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Researcher advocates for healthy land, water

Heidi Mehl
TALKING CONSERVATION: Heidi Mehl, a researcher for The Nature Conservancy, talks to visitors at the annual 3i Show in October.
Nature Conservancy researcher says humans have grave responsibility for conservation.

What is your land ethic?

That was the question that Heidi Mehl, a University of Kansas graduate now working as a researcher for The Nature Conservancy posed to visitors to this year’s 3i Show.

Your land ethic, she said, is your innate sense of what is right and wrong with a given landscape. It is shaped by your community, cultural and social values, and the extent to which history and religious faith are part of that sense of right and wrong.

Mehl’s presentation included a photograph of Manhattan, Kan., in the 1860s, shortly after Anderson Hall was built. She contrasted that photo with a similar shot today. The old photo is strikingly devoid of trees, which are abundant on the campus today.

“People like trees,” she said. “They like the look of trees, and they like shade. So over time, people transform a landscape to what they want to see there.”

Development of land, however, can have consequences for the health of the soil and the quality of water in streams and aquifers, she said. Before development, almost all rainfall is taken up by plants and soils, or filtered into the groundwater that, in turn, feeds streams.

“The water is cooler and cleaner,” she said.

After development, which often includes paving of roads and parking lots, as well as the construction of buildings, there is more surface runoff and less filtering of water into the groundwater. That runoff is warmed by the paved surfaces and often carries pollutants such as oil, gasoline other chemicals.

“It costs more to clean it for use as drinking water, and streams become less healthy for fish,” she said. Heavy rains are likely to cause rapid runoff and flooding of streams, which in turn increases erosion and carries more pollution downstream.”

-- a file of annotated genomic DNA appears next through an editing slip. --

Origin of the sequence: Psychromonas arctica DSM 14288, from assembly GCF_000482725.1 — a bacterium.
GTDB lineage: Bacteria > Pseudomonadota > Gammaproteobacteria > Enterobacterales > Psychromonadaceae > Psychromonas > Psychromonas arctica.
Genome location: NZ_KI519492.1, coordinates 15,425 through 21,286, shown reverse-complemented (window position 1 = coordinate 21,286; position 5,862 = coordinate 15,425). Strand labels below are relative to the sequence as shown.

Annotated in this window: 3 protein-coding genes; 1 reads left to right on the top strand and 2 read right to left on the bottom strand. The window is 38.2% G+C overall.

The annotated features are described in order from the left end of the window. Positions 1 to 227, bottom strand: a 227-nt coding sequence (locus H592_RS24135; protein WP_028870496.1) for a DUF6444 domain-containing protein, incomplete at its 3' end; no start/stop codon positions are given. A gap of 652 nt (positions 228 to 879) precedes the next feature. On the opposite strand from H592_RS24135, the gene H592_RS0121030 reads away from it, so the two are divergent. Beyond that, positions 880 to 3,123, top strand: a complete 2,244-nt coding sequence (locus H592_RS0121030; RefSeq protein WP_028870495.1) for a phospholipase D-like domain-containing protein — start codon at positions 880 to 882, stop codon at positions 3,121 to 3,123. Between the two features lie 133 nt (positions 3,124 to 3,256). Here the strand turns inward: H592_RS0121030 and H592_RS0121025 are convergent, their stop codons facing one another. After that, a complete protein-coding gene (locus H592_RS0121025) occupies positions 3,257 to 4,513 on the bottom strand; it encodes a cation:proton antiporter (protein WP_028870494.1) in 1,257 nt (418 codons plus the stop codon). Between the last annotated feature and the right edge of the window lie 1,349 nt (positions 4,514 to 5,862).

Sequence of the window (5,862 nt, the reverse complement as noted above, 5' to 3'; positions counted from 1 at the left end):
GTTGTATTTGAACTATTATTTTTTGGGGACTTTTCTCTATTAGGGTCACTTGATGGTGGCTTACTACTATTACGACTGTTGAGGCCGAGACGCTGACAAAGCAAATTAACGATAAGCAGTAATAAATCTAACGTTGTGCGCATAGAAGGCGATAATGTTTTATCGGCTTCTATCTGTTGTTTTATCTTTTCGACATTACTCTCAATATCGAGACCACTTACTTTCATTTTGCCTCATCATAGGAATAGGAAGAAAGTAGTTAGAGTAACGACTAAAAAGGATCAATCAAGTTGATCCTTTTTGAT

Travels to Siberia
Mehl said her job has taken her to many places to explore the relationship of people to land and water, including the Altai Republic in Siberia, where the indigenous people have a spiritual relationship with river, streams and mineral springs.

“They call the Katoon River “Grandmother,” and their streams and stream corridors are fiercely protected. The springs are the preferred source of drinking water, she said.

She said that the Altai region is not good for crops, but does offer excellent pasture for herd animals, such as cattle or goats.

“During the Soviet era, the government organized collective farms and gave the people who lived there a quota of milk and meat that they were required to deliver to the government. Each year, the quota got higher, and the farmers had to keep increasing the size of the herds. The result was overgrazing, that degraded the land and polluted the rivers and springs,” Mehl said.

In 1992, after the Soviet government fell. The Altai farmers disbanded the collective farms, reduced the size of the herds, and worked to restore their land and protect their streams,” she said. “Today, the land and the water have recovered.”

Preventing erosion in Kenya
Mehl also talked of visiting a tea and coffee producing region of Kenya, where the farmers carefully manage the crops growing on steep slopes to prevent erosion.

“You will see cash and subsistence crops growing together, and the river corridors are protected,” she said. “They control the environment of the headwaters to keep the stream clean and clear.”

For the last several years, Mehl has worked with the Potawatomie Tribe in northeast Kansas. She said the Potawatomies prefer a hunting and fishing lifestyle and do very little farming.

In most of Kansas, a land ethic that promotes production of crops for human and livestock food is prevalent, and after learning some bitter lessons, there is a strong interest in protecting both the land the water.

“Human activity rules the valley, and the valley rules the stream,” she said. “We are good at shaping the landscape, and we have a huge responsibility for the future. You see far more people interested in the health of the soil and adopting practices that promote soil health, including no-till farming methods, cover crops, riparian protection and playa restoration,” she said.

Mehl said The Nature Conservancy is working hard to keep funding in the 2018 Farm Bill that will help farmers pay for conservation practices.





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